fragment vs fragmentize what difference

what is difference between fragment and fragmentize

English

Etymology

Borrowed from Latin fragmentum (a fragment, remnant), from frangere, present active infinitive of frangō (I break). See also fraction.

Pronunciation

  • (noun) IPA(key): /ˈfɹæɡmənt/
  • (verb) IPA(key): /fɹæɡˈmɛnt/, /ˈfɹæɡmɛnt/

Noun

fragment (plural fragments)

  1. A part broken off; a small, detached portion; an imperfect part, either physically or not
  2. (grammar) A sentence not containing a subject or a predicate.
  3. (computing) An incomplete portion of code.
  4. (Internet) A portion of a URL referring to a subordinate resource (such as a specific point on a web page), introduced by the # sign.

Related terms

  • fragmental

Translations

Verb

fragment (third-person singular simple present fragments, present participle fragmenting, simple past and past participle fragmented)

  1. (intransitive) To break apart.
  2. (transitive) To cause to be broken into pieces.
  3. (transitive, computing) To break up and disperse (a file) into non-contiguous areas of a disk.

Synonyms

  • fragmentize

Antonyms

  • defragment

Derived terms

  • fragmentation
  • defragmentation
  • defragmenter

Translations

Further reading

  • fragment in Webster’s Revised Unabridged Dictionary, G. & C. Merriam, 1913.
  • fragment in The Century Dictionary, New York, N.Y.: The Century Co., 1911.
  • fragment on Wikipedia.Wikipedia

Catalan

Etymology

Borrowed from Latin fragmentum (a fragment, remnant), from frangere (to break).

Pronunciation

  • (Balearic) IPA(key): /fɾəɡˈment/
  • (Central) IPA(key): /fɾəɡˈmen/
  • (Valencian) IPA(key): /fɾaɡˈment/

Noun

fragment m (plural fragments)

  1. a fragment

Derived terms

  • fragment d’Okazaki

Czech

Etymology

From Latin fragmentum.

Noun

fragment m

  1. fragment (portion or segment of an object)

Related terms

  • See frakce

Further reading

  • fragment in Příruční slovník jazyka českého, 1935–1957
  • fragment in Slovník spisovného jazyka českého, 1960–1971, 1989

Dutch

Etymology

Borrowed from Latin fragmentum (a fragment, remnant), from frangere (to break). Influence by French fragment.

Pronunciation

  • IPA(key): /frɑxˈmɛnt/
  • Hyphenation: frag‧ment
  • Rhymes: -ɛnt

Noun

fragment n (plural fragmenten, diminutive fragmentje n)

  1. a fragment, broken portion
  2. a fragment, part of a work (whether due to selection or incompleteness)

Derived terms

  • fragmentarisch
  • fragmentenhypothese
  • fragmenteren

French

Etymology

Borrowed from Latin fragmentum (a fragment, remnant), from frangere (to break).

Pronunciation

  • IPA(key): /fʁaɡ.mɑ̃/
  • Homophone: fragments
  • Hyphenation: frag‧ment

Noun

fragment m (plural fragments)

  1. fragment

Derived terms

  • fragment d’Okazaki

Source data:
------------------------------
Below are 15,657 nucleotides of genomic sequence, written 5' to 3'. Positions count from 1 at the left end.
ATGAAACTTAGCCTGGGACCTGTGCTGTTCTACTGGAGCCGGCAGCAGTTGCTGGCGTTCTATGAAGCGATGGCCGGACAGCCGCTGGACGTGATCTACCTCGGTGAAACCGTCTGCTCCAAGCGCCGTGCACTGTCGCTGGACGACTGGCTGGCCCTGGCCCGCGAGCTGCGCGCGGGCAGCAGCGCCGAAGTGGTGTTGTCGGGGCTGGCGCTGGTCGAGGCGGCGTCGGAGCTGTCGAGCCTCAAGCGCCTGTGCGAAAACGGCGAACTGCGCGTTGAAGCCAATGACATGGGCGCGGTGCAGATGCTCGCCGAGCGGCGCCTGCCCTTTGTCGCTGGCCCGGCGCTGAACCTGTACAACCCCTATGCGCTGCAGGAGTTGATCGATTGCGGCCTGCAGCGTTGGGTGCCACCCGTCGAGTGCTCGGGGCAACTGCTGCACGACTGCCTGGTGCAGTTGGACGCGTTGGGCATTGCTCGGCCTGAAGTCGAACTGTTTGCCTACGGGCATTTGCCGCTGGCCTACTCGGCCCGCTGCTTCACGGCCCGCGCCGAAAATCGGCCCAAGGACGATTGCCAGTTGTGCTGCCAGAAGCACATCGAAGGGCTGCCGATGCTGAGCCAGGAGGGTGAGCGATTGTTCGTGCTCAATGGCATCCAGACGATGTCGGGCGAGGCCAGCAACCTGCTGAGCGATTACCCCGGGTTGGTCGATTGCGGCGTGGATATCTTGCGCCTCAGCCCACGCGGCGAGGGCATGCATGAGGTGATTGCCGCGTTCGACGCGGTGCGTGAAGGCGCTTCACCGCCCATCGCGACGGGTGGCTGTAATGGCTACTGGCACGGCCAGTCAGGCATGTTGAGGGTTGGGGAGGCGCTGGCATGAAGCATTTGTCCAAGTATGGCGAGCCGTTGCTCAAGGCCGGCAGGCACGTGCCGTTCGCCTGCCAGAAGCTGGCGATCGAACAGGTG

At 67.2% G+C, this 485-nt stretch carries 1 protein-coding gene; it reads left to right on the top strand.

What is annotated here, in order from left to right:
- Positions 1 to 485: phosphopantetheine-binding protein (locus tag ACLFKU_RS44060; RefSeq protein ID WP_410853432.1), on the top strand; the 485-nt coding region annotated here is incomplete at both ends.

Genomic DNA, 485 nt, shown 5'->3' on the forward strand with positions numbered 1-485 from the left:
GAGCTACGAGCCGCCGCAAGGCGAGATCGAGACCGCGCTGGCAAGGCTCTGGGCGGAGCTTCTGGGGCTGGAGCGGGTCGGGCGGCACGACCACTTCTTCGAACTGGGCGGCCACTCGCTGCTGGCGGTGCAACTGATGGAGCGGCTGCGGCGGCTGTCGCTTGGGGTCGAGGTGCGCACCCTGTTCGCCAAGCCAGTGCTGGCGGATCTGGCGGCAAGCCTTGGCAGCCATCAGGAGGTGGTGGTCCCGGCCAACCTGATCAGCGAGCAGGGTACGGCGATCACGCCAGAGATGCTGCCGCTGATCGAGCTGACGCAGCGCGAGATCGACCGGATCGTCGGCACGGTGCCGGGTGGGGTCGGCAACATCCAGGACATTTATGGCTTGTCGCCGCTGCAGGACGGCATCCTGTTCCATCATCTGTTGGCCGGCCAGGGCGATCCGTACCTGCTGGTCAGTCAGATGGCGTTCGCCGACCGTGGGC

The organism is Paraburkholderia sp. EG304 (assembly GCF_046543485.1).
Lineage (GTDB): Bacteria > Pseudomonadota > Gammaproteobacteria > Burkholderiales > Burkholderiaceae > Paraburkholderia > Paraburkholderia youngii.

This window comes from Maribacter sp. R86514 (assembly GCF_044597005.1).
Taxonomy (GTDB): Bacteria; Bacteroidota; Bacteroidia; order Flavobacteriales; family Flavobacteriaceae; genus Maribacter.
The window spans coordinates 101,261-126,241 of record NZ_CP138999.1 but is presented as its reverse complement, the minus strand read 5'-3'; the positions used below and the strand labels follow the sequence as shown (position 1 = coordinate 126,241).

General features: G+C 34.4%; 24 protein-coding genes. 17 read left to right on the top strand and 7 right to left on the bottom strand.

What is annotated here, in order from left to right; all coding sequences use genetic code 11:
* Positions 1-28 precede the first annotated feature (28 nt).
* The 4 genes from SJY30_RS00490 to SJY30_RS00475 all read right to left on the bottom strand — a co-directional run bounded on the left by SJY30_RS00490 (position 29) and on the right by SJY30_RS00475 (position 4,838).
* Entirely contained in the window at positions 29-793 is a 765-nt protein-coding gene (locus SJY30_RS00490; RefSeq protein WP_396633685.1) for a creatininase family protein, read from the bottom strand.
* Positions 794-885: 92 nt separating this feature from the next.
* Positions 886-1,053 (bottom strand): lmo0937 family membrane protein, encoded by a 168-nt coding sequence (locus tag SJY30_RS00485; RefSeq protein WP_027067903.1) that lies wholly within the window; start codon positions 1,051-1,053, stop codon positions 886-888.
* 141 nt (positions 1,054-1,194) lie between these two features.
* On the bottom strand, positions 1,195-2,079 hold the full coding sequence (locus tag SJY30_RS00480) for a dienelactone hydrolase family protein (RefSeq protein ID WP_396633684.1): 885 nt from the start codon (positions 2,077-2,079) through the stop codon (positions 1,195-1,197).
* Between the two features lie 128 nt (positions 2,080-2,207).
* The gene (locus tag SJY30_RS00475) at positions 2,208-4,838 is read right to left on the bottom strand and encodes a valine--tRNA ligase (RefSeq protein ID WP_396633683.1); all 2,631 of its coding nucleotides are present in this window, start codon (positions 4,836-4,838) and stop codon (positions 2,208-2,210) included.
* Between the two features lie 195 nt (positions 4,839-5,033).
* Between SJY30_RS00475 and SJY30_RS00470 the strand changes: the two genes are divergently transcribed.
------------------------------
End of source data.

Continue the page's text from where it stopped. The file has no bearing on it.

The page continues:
• fragmentaire
  • fragmenter

Descendants

  • Turkish: fragman

Related terms

  • fraction

Further reading

  • “fragment” in Trésor de la langue française informatisé (The Digitized Treasury of the French Language).

Norwegian Bokmål

Etymology

Borrowed from Latin fragmentum

Noun

fragment n (definite singular fragmentet, indefinite plural fragment or fragmenter, definite plural fragmenta or fragmentene)

  1. a fragment

Related terms

  • fragmentere

References

  • “fragment” in The Bokmål Dictionary.

Norwegian Nynorsk

Etymology

Borrowed from Latin fragmentum

Noun

fragment n (definite singular fragmentet, indefinite plural fragment, definite plural fragmenta)

  1. a fragment

Related terms

  • fragmentere

References

  • “fragment” in The Nynorsk Dictionary.

Polish

Etymology

Borrowed from Latin fragmentum.

Pronunciation

  • IPA(key): /ˈfraɡ.mɛnt/

Noun

fragment m inan

  1. fragment, excerpt, passage
    Synonym: urywek

Declension

Further reading

  • fragment in Wielki słownik języka polskiego, Instytut Języka Polskiego PAN
  • fragment in Polish dictionaries at PWN

Romanian

Etymology

Borrowed from French fragment and its source, Latin fragmentum.

Noun

fragment n (plural fragmente)

  1. fragment

Declension

Synonyms

  • bucată, frântură

Serbo-Croatian

Etymology

Borrowed from Latin fragmentum.

Pronunciation

  • IPA(key): /frǎɡment/
  • Hyphenation: frag‧ment

Noun

fràgment m (Cyrillic spelling фра̀гмент)

  1. fragment

Declension

References

  • “fragment” in Hrvatski jezični portal

Swedish

Etymology

Borrowed from Latin fragmentum.

Pronunciation

Noun

fragment n

  1. a fragment

Declension

Related terms

  • fragmentarisk
  • fragmentera
  • fragmentering
  • fragmentisera
  • fragmentisering

References

  • fragment in Svenska Akademiens ordlista (SAOL)


English

Alternative forms

  • fragmentise

Etymology

fragment +‎ -ize

Verb

fragmentize (third-person singular simple present fragmentizes, present participle fragmentizing, simple past and past participle fragmentized)

  1. (transitive) To break, cut, or otherwise separate (something) into fragments.
    • 1848 Dec., “The Manhood of Christ,” The Christian Review, no. 52, p. 496 (Google preview):
      [I]t was against fragmentizing the human soul that he was prepared to protest with the whole force of his life.
    • 1991 Oct. 23, Sandra Blakeslee, “Using Laser, Researchers Test New Way to Correct Myopia,” New York Times (retrieved 6 June 2014):
      In experimental surgery, a cool laser produces shock waves that fragmentize part of the cornea.
  2. (intransitive) To fall into or become separated into fragments.
    • 2006, Josh Chetwynd and Brian Belton, British Baseball and the West Ham Club, →ISBN, p. 6 (Google preview):
      [T]he sport has been subject to varying levels of interest. During low points the chronicle fragmentizes as the continuity of enthusiasm becomes disrupted.

Synonyms

  • fragment (verb)

Derived terms

  • fragmentization
  • fragmentizer

References

  • fragmentize at OneLook Dictionary Search

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